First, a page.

Now, thanks to those ramblings I must be brief in my thoughts on preaching, or nobody will actually read them!  I believe that God is glorified in us individually when, in spite of the millions of other things we could be doing, we make time to regularly read the Bible.  Similarly, I think that God is glorified when, in spite of the millions of other things a preacher could do from the pulpit, he exposits the Bible.  I think that much of the terrible man-centered preaching that abounds today is the result of incrementally moving from faithfully preaching the Bible, to focusing on the “positives” and minimizing the “negatives” in the name of “evangelism.”  Then, the digression moves from man-centered, decision-driven “evangelism,” to “apologetics.”  However, I believe that even then we are failing to do Biblical evangelism and/or apologetics.  Thankfully, our God did not give us a “preaching gospel,” an “evangelism gospel,” and an “apologetics gospel;” He just gave us the Gospel.  Paul said the Gospel is the power of God unto salvation for everyone who believes.  So any preaching, evangelism, and/or apologetics that leaves out the Gospel is leaving out the power of God unto salvation (substitution theory of mathematics: the Gospel = the power of God unto salvation; Preaching/Evangelism/Apologetics – the Gospel = Preaching/Evangelism/Apologetics – the power of God unto Salvation… Mr. Hixon, my 10th grade Geometry teacher would be so proud! proofs, baby!).

All that said, I believe that a preacher should faithfully exposit the Bible, and if the Lord enables and allows him to preach at the same church long enough, he should seek to exposit the whole Bible for his congregation.  He should preach Christ from every text, and proclaim the Gospel in every message.  There is the difficulty in every speaking/teaching opportunity of identifying the audience.  Do you teach up to the smartest person and make sure to challenge everybody or teach down to the “weakest link” and make sure not to leave anybody behind?  However, I believe that every sermon should be prepared and given with the realization that somebody could be hearing both their first and last sermon, ever.  That person needs to hear the Gospel.  Conveniently, the same Gospel that he or she needs to hear is the Gospel that every congregant needs to hear.  I heard John Piper make the now-obvious connection between the audience of the epistle to the Romans and Romans 1:16.  When Paul said that the Gospel is the power of God unto salvation, he was writing a letter to Christians in Rome.  There is a sense in which our salvation takes place at the point of conversion.  However, until our perseverance is complete- by the return of King Jesus or our death- our salvation is not final.  As long as we are in these sinful bodies, there is the possibility that we could each prove to be the seed that fell on the path, in the rocky or dry soil, or among weeds.  So I believe that the Gospel is the power of God unto salvation in that it both produces conversion and leads to perseverance.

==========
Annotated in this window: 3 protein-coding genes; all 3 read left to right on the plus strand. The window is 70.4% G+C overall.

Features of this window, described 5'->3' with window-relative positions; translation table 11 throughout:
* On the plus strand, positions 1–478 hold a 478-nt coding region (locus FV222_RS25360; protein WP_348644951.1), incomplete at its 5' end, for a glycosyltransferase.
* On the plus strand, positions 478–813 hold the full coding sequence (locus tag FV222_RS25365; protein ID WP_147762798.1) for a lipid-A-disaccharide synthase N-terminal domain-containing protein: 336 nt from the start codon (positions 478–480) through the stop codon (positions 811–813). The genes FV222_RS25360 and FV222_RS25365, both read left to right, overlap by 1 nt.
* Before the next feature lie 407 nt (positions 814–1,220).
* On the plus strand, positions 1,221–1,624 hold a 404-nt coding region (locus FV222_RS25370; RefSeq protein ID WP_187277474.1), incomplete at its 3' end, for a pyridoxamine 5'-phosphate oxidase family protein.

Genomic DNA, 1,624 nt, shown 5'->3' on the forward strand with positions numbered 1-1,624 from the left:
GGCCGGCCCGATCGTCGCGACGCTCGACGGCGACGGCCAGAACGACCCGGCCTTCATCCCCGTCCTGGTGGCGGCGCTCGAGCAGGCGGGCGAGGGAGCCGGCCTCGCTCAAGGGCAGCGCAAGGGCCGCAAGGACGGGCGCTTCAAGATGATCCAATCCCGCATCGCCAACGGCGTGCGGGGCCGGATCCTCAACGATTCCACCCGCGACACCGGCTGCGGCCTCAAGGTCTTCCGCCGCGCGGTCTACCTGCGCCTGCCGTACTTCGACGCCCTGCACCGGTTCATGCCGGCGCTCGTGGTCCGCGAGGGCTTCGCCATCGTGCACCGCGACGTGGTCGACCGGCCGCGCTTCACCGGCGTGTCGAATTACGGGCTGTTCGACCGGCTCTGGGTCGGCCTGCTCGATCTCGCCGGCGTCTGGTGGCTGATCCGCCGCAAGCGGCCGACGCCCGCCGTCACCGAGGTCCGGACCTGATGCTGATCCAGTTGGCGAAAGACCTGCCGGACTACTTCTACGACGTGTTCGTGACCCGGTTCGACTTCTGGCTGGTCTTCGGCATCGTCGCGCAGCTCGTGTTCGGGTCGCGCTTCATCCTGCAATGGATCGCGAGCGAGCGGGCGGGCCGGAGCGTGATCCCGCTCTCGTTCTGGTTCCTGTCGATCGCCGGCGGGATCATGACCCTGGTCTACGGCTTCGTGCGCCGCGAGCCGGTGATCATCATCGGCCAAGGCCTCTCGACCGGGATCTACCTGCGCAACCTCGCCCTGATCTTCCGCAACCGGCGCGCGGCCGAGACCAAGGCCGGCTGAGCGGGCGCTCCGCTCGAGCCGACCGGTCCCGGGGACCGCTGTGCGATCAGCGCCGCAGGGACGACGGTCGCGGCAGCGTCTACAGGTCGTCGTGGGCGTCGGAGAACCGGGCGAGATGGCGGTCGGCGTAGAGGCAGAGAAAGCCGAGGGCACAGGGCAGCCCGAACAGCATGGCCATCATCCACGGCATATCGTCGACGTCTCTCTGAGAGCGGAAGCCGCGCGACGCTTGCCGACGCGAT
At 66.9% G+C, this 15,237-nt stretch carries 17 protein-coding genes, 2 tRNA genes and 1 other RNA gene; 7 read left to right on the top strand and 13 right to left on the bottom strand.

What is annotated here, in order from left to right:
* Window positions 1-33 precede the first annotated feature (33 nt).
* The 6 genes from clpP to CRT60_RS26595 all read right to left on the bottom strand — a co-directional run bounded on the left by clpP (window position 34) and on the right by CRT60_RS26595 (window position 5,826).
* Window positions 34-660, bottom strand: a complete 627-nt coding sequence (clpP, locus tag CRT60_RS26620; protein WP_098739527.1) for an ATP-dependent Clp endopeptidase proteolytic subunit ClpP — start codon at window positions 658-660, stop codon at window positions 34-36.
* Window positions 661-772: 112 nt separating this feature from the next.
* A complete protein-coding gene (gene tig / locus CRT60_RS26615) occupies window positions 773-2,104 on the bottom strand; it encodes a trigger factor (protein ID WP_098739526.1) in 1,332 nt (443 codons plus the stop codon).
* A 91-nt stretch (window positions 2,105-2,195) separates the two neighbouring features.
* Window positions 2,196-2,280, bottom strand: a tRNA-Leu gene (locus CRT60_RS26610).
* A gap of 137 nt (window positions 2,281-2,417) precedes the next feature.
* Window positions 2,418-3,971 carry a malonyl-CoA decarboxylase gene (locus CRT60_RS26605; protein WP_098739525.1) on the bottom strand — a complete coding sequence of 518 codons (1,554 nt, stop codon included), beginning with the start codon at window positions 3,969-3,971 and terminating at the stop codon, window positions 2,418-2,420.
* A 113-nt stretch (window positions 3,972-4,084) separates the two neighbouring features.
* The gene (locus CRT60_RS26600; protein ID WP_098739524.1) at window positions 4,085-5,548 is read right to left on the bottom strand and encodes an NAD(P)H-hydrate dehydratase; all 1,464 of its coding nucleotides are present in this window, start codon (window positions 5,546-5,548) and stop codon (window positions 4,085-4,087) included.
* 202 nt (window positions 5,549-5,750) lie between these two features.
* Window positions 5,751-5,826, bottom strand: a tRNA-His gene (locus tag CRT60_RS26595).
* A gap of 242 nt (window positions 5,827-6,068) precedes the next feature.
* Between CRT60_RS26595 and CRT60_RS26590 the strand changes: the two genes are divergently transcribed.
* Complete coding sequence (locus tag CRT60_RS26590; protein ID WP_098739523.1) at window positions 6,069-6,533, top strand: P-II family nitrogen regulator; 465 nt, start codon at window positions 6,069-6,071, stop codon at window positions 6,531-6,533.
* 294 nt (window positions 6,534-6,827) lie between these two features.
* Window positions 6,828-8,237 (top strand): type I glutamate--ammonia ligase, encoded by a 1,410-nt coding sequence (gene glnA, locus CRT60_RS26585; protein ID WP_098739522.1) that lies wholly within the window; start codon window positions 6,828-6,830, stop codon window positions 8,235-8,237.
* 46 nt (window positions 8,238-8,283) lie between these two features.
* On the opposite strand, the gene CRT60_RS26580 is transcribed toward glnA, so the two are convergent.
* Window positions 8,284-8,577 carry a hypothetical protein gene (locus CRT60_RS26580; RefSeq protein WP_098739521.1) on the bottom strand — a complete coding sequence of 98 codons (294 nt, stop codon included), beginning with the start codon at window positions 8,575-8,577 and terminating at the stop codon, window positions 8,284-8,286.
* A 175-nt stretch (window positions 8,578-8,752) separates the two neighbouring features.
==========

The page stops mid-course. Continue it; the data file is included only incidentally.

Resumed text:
Lord willing The Southern Baptist Theological Seminary will teach me how to do that, among all the other things I will learn there.

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July 29, 2008 - Posted by | Uncategorized

4 Comments »

  1. Amen, and amen. The Lord is faithful to the preaching of His Word.

    Comment by jakeporter | July 30, 2008 | Reply

  2. Thanks Jake!
    From what I hear, I would do well to follow your example!

    Comment by bigham | July 30, 2008 | Reply

  3. Amen, Brother!

    You will probably appreciate the overview of Justin Peters’ seminar given at Southwestern’s chapel on the health and wealth message… A prosperity gospel that cannot save! Check out: http://www.justinpeters.org and be sure to click on “demo.”

    Mr. Peters spoke at my church and comes highly recommended by my pastor, Dr. John MacArthur.

    Comment by Caron | July 30, 2008 | Reply

  4. You are learning.

    Comment by Mom | September 5, 2008 | Reply